a brown stuffed bear with bandages
a brown stuffed bear with bandages

Many disability management programs or processes require that employees provide sick notes from their physician to validate their work absence. These notes vary in content, but many include an estimate for the time away from work, and a signature from the physician to verify that the employee can’t be at work. If this sounds like the process you use, please read on!

My advice is to throw those notes away, or better yet, stop asking for them!  Health related absence from work is far too important and complicated to be reduced to a chicken scratch note from a doctor, on a sheet no bigger than a note pad. When you allow for a one way conversation you aren’t a part of, you are handing over the opportunity to support your employee with a discussion of their needs and a chance to offer a solution that keeps them working.

Working with your employees, to help them stay at work through a health event leads to better health outcomes. The process of learning how to ask appropriate questions of your employees, and making the appropriate changes can lead to long lasting, sustainable adjustments for both the employee and the employer.  Here is a real example (identifying information has been altered to protect the identity):

An employee gives their supervisor a note that he will be off for 6-8 weeks, for health reasons and under doctor care.  That was the extent of information received by the employer.  The employee was off work for 3 months as he was adjusting to new medication that made it difficult to get up for work.  Once the employee returned to work, he learned that he could have adjusted his work hours and reduced them slightly, but kept working for the entire 3 months. Why didn’t he then? Because no-one asked, so he didn’t know this option existed.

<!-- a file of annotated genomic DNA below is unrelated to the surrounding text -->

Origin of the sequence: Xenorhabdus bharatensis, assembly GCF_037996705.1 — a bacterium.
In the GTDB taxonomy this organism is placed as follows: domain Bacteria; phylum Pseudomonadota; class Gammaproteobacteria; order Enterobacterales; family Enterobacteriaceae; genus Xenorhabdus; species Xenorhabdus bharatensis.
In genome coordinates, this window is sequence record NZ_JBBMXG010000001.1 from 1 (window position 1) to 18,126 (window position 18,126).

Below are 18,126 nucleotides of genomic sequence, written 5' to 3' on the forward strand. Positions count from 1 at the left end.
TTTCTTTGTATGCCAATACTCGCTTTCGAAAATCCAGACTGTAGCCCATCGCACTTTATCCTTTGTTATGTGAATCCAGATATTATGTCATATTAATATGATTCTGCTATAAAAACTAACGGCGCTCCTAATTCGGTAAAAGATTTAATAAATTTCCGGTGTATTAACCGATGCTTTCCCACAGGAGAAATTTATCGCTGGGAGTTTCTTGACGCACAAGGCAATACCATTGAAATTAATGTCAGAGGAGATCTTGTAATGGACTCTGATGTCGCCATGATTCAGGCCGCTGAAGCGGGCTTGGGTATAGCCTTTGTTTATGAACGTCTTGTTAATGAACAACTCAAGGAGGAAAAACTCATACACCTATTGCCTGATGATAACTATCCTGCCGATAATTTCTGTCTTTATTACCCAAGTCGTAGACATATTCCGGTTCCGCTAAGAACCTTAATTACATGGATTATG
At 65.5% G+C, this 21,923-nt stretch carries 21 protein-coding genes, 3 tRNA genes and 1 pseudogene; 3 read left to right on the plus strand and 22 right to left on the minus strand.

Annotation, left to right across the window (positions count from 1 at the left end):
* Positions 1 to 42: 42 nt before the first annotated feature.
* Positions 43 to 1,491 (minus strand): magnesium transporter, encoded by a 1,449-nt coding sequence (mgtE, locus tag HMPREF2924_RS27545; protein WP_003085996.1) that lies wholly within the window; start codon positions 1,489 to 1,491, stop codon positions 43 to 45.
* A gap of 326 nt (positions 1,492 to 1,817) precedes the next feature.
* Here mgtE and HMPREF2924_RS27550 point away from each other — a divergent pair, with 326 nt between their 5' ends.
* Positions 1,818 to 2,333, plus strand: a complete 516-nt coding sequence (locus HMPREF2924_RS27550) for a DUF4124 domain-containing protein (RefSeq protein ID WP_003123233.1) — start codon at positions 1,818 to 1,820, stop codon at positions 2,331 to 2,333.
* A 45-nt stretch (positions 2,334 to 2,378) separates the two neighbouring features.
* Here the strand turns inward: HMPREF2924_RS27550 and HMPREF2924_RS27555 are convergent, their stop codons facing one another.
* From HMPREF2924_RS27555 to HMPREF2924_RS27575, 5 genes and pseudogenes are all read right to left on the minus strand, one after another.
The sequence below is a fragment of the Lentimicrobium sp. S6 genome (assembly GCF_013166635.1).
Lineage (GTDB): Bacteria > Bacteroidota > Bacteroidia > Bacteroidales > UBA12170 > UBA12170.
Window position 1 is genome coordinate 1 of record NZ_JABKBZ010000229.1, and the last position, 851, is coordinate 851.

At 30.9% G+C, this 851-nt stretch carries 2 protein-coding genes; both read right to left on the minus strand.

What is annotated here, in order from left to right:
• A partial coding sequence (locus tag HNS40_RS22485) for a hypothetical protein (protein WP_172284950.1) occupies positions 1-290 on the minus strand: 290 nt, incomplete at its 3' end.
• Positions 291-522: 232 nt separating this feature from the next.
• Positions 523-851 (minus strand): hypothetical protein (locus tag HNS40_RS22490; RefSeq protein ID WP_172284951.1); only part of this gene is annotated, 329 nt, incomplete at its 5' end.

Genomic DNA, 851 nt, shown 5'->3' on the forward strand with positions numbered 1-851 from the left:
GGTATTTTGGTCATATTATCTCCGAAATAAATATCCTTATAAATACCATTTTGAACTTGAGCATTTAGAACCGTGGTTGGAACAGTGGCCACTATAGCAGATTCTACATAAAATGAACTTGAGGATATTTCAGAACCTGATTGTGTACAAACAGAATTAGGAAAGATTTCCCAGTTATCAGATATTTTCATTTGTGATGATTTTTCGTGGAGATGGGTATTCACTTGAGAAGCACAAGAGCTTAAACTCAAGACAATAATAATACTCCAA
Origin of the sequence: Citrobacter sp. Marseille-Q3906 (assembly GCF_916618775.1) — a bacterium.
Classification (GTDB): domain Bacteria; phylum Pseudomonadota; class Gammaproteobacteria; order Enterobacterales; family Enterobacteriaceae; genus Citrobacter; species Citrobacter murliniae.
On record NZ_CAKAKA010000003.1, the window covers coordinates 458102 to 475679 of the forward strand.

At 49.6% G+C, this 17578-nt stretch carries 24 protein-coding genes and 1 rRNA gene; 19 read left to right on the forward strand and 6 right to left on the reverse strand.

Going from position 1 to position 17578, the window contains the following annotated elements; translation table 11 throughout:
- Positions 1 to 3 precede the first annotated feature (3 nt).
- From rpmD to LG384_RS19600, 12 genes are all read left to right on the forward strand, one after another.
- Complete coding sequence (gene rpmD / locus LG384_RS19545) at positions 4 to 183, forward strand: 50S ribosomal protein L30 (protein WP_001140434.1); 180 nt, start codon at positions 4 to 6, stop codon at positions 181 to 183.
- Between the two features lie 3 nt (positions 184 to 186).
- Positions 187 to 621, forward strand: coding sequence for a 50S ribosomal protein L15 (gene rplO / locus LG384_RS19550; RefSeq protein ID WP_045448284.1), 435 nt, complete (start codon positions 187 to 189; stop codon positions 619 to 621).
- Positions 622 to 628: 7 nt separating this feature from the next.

Had the employer simply taken the time to ask him what he was able to manage, a solution may have been found. The employee wouldn’t have had to take 3 months off, and the company wouldn’t have had to find and hire a replacement in the meantime. All avoidable had the employer taken the time to reach out to the employee to see what his needs were.

This simple communication can be daunting at first, but with practice it gets easier. All you have to do is be human. As an employer, if one of your employees hands you a sick note, make a time to sit down with the employee to ask him or her why they’re leaving, and see if there’s not something that you can do so that the individual maybe doesn’t need to take all that time off. As an employee, if you are in need of some adjustments so that you feel better and more comfortable at work, then reach out to your employer, see if adjustments can be made so that maybe you don’t need to get a doctors’ note of absence. Read why communication is key during an employee’s sick leave.

Diana Vissers is the Founder and Director of Corporate Services at Work to Wellness Rehabilitation Inc. – a Canadian company providing expert disability management services to Canadian customers. She is in the business of making your place of business healthy, safe and productive. Follow her on Facebook, LinkedIn and Twitter for the latest news and updates on health, wellness and integrated disability management.